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Stopping the Bullies

School can be torture for children who are targeted by abusive students
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The boys attack Basini almost every night, yanking him out of bed and pushing him up the stairs to the attic. No teacher will hear his screams there. They force him to undress, then whip his back. Naked and defenseless, the boy cowers while his tormentors force him to cry, "I'm a beast!" During the day other students surround him in the school yard and shove him around until he collapses, bloodied and soiled.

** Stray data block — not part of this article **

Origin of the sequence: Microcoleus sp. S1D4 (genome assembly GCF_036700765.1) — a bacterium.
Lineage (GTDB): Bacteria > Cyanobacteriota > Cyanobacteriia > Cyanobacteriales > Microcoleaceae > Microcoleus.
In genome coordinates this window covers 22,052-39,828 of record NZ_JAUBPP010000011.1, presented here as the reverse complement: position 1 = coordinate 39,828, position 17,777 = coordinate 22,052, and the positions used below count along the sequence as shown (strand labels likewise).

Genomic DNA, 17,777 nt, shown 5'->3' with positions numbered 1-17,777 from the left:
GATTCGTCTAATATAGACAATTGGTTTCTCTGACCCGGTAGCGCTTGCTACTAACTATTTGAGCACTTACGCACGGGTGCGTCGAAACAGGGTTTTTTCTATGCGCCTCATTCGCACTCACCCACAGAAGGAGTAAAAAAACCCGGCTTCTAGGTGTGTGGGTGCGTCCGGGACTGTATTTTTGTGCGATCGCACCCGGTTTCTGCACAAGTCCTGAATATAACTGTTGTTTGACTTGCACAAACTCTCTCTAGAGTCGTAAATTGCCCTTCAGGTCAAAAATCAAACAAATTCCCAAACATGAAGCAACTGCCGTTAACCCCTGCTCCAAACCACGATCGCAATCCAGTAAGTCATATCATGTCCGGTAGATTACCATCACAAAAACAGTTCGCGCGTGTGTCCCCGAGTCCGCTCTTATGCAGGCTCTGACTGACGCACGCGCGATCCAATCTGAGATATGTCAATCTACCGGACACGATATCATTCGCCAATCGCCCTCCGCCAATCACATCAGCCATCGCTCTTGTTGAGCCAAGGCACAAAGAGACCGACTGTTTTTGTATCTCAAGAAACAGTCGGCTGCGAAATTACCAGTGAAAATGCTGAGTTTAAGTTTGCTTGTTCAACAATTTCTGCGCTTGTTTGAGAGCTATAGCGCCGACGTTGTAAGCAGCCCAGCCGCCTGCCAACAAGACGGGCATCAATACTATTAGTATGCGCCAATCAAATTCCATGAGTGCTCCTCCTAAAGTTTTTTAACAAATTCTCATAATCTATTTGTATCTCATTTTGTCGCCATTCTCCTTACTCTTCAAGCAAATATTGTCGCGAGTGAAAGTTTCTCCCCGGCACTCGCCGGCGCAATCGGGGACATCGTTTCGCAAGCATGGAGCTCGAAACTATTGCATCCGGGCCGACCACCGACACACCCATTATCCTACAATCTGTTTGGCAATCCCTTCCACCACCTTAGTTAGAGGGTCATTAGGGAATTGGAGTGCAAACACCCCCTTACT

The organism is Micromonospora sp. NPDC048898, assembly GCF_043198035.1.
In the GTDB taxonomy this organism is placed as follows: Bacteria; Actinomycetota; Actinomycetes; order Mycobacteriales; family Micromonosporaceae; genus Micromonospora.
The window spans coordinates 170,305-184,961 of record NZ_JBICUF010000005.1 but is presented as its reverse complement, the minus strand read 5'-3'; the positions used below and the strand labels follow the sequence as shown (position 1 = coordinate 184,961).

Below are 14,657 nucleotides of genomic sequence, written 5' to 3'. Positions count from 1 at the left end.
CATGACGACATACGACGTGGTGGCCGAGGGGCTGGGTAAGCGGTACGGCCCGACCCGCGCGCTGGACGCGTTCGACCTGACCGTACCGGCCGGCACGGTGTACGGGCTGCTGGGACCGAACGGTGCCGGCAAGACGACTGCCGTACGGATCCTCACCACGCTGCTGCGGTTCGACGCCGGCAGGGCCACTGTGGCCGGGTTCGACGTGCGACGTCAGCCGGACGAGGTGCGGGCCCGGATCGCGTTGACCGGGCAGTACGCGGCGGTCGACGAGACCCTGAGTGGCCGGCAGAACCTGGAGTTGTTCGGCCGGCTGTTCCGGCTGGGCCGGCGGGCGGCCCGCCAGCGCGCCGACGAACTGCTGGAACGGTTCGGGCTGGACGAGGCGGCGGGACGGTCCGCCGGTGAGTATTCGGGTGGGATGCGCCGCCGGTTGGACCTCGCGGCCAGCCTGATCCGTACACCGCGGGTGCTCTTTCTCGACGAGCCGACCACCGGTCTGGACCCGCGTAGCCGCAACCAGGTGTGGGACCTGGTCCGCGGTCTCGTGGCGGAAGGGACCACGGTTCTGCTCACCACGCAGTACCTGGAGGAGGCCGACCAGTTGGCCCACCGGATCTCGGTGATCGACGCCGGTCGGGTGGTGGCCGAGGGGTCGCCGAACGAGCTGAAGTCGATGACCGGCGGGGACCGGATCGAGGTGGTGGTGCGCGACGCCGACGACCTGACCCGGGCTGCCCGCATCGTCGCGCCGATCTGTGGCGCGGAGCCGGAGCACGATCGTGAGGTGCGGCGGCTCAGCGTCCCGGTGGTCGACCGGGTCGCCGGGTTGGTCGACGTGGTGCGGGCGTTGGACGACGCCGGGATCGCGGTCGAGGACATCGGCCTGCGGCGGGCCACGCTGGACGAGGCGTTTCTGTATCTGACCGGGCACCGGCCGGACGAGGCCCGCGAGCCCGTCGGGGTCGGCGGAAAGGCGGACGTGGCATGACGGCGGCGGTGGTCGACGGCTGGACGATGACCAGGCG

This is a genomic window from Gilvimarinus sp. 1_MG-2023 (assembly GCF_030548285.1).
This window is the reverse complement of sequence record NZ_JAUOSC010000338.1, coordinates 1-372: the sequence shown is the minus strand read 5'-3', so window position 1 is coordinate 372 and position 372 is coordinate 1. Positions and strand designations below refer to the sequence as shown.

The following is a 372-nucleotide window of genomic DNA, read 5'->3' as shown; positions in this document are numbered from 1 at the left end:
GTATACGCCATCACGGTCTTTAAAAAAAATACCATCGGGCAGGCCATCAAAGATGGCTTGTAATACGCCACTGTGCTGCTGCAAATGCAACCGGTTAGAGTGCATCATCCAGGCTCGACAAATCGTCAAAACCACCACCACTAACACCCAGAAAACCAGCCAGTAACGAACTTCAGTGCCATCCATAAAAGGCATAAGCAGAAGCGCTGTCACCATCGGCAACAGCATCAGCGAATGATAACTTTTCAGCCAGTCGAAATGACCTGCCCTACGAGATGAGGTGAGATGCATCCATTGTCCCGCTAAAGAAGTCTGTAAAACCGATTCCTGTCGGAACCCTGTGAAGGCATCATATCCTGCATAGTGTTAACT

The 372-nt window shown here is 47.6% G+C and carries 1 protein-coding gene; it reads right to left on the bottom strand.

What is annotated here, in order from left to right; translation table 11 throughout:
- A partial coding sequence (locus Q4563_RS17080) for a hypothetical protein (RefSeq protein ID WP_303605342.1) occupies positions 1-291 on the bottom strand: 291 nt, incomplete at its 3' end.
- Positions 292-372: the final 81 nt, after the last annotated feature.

Robert Musil's The Confusions of Young Törless, a fictional study of puberty in a turn-of-the-century Austrian boarding school, was published in 1906. The impulses that seethed behind the walls of the Imperial and Royal Military Academy may sound like embarrassing relics of a bygone era, but they are not. Raw violence by a group against one individual, covered up by fellow students and avoided by teachers, still happens in schools today. And bullying in general--physical and psychological intimidation and humiliation, as well as the regular spreading of rumors--is more pervasive than communities, school officials or parents would like to believe.

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